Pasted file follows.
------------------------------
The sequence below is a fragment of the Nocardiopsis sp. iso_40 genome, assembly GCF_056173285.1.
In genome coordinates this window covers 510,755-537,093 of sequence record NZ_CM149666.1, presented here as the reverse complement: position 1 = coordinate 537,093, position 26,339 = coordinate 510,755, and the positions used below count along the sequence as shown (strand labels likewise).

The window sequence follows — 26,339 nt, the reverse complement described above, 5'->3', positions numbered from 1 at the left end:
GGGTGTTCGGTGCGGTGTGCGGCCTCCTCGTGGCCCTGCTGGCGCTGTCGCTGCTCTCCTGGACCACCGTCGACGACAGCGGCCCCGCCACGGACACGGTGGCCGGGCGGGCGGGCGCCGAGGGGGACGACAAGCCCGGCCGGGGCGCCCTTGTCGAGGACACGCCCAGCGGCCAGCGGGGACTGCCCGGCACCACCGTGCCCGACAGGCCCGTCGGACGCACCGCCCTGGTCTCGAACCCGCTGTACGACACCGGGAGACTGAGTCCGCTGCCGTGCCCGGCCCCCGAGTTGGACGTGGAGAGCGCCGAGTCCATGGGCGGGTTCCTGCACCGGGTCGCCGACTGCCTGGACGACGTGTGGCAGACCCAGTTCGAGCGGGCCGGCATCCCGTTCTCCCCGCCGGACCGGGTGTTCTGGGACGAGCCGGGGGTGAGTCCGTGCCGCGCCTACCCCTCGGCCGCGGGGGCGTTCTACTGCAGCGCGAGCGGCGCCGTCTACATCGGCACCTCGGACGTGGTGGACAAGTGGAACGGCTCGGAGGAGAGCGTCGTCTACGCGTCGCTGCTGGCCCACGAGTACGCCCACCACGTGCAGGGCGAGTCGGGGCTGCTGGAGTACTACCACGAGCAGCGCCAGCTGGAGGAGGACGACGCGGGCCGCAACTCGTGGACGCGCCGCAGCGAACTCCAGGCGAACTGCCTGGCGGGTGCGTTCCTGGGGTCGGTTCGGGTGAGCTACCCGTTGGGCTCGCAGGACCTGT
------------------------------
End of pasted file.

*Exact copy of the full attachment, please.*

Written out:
The sequence below is a fragment of the Nocardiopsis sp. iso_40 genome, assembly GCF_056173285.1.
In genome coordinates this window covers 510,755-537,093 of sequence record NZ_CM149666.1, presented here as the reverse complement: position 1 = coordinate 537,093, position 26,339 = coordinate 510,755, and the positions used below count along the sequence as shown (strand labels likewise).

The window sequence follows — 26,339 nt, the reverse complement described above, 5'->3', positions numbered from 1 at the left end:
GGGTGTTCGGTGCGGTGTGCGGCCTCCTCGTGGCCCTGCTGGCGCTGTCGCTGCTCTCCTGGACCACCGTCGACGACAGCGGCCCCGCCACGGACACGGTGGCCGGGCGGGCGGGCGCCGAGGGGGACGACAAGCCCGGCCGGGGCGCCCTTGTCGAGGACACGCCCAGCGGCCAGCGGGGACTGCCCGGCACCACCGTGCCCGACAGGCCCGTCGGACGCACCGCCCTGGTCTCGAACCCGCTGTACGACACCGGGAGACTGAGTCCGCTGCCGTGCCCGGCCCCCGAGTTGGACGTGGAGAGCGCCGAGTCCATGGGCGGGTTCCTGCACCGGGTCGCCGACTGCCTGGACGACGTGTGGCAGACCCAGTTCGAGCGGGCCGGCATCCCGTTCTCCCCGCCGGACCGGGTGTTCTGGGACGAGCCGGGGGTGAGTCCGTGCCGCGCCTACCCCTCGGCCGCGGGGGCGTTCTACTGCAGCGCGAGCGGCGCCGTCTACATCGGCACCTCGGACGTGGTGGACAAGTGGAACGGCTCGGAGGAGAGCGTCGTCTACGCGTCGCTGCTGGCCCACGAGTACGCCCACCACGTGCAGGGCGAGTCGGGGCTGCTGGAGTACTACCACGAGCAGCGCCAGCTGGAGGAGGACGACGCGGGCCGCAACTCGTGGACGCGCCGCAGCGAACTCCAGGCGAACTGCCTGGCGGGTGCGTTCCTGGGGTCGGTTCGGGTGAGCTACCCGTTGGGCTCGCAGGACCTGT